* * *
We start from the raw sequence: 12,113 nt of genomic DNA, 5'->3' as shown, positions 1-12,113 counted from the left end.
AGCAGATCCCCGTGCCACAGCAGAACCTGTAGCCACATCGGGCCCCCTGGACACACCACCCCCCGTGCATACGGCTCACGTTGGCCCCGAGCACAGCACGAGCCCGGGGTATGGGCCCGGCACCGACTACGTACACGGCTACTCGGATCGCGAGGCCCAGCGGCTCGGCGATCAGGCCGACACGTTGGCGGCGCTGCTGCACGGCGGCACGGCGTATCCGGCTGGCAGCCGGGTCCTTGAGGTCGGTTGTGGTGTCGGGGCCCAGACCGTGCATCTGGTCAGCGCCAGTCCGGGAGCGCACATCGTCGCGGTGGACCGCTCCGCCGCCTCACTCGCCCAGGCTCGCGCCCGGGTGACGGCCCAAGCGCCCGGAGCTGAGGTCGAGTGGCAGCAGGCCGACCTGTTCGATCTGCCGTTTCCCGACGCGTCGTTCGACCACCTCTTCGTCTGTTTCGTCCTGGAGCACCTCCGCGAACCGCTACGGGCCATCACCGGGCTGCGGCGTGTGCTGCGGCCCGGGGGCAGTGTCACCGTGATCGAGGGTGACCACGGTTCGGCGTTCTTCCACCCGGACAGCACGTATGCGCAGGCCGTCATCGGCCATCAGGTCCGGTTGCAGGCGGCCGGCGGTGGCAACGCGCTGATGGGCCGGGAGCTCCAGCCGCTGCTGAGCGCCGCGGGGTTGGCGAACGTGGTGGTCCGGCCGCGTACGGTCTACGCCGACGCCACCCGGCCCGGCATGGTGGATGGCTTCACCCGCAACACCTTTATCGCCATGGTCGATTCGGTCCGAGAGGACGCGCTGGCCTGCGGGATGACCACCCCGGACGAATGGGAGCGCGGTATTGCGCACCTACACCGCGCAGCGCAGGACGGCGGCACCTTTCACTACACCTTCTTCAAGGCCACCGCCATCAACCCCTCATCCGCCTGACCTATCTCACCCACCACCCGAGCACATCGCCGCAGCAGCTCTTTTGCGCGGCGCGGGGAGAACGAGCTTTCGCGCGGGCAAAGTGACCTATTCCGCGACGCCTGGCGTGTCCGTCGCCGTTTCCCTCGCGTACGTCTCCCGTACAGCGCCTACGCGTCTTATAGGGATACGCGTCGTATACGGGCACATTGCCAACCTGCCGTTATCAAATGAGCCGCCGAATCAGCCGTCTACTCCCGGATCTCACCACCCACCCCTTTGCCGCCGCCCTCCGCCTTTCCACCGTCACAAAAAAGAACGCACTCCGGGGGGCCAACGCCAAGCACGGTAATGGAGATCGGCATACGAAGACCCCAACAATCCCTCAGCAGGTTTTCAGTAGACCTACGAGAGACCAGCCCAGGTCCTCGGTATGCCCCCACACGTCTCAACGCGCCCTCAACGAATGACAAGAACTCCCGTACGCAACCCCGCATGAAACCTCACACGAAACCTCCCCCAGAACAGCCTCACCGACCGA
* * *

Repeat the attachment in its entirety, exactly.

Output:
We start from the raw sequence: 12,113 nt of genomic DNA, 5'->3' as shown, positions 1-12,113 counted from the left end.
AGCAGATCCCCGTGCCACAGCAGAACCTGTAGCCACATCGGGCCCCCTGGACACACCACCCCCCGTGCATACGGCTCACGTTGGCCCCGAGCACAGCACGAGCCCGGGGTATGGGCCCGGCACCGACTACGTACACGGCTACTCGGATCGCGAGGCCCAGCGGCTCGGCGATCAGGCCGACACGTTGGCGGCGCTGCTGCACGGCGGCACGGCGTATCCGGCTGGCAGCCGGGTCCTTGAGGTCGGTTGTGGTGTCGGGGCCCAGACCGTGCATCTGGTCAGCGCCAGTCCGGGAGCGCACATCGTCGCGGTGGACCGCTCCGCCGCCTCACTCGCCCAGGCTCGCGCCCGGGTGACGGCCCAAGCGCCCGGAGCTGAGGTCGAGTGGCAGCAGGCCGACCTGTTCGATCTGCCGTTTCCCGACGCGTCGTTCGACCACCTCTTCGTCTGTTTCGTCCTGGAGCACCTCCGCGAACCGCTACGGGCCATCACCGGGCTGCGGCGTGTGCTGCGGCCCGGGGGCAGTGTCACCGTGATCGAGGGTGACCACGGTTCGGCGTTCTTCCACCCGGACAGCACGTATGCGCAGGCCGTCATCGGCCATCAGGTCCGGTTGCAGGCGGCCGGCGGTGGCAACGCGCTGATGGGCCGGGAGCTCCAGCCGCTGCTGAGCGCCGCGGGGTTGGCGAACGTGGTGGTCCGGCCGCGTACGGTCTACGCCGACGCCACCCGGCCCGGCATGGTGGATGGCTTCACCCGCAACACCTTTATCGCCATGGTCGATTCGGTCCGAGAGGACGCGCTGGCCTGCGGGATGACCACCCCGGACGAATGGGAGCGCGGTATTGCGCACCTACACCGCGCAGCGCAGGACGGCGGCACCTTTCACTACACCTTCTTCAAGGCCACCGCCATCAACCCCTCATCCGCCTGACCTATCTCACCCACCACCCGAGCACATCGCCGCAGCAGCTCTTTTGCGCGGCGCGGGGAGAACGAGCTTTCGCGCGGGCAAAGTGACCTATTCCGCGACGCCTGGCGTGTCCGTCGCCGTTTCCCTCGCGTACGTCTCCCGTACAGCGCCTACGCGTCTTATAGGGATACGCGTCGTATACGGGCACATTGCCAACCTGCCGTTATCAAATGAGCCGCCGAATCAGCCGTCTACTCCCGGATCTCACCACCCACCCCTTTGCCGCCGCCCTCCGCCTTTCCACCGTCACAAAAAAGAACGCACTCCGGGGGGCCAACGCCAAGCACGGTAATGGAGATCGGCATACGAAGACCCCAACAATCCCTCAGCAGGTTTTCAGTAGACCTACGAGAGACCAGCCCAGGTCCTCGGTATGCCCCCACACGTCTCAACGCGCCCTCAACGAATGACAAGAACTCCCGTACGCAACCCCGCATGAAACCTCACACGAAACCTCCCCCAGAACAGCCTCACCGACCGA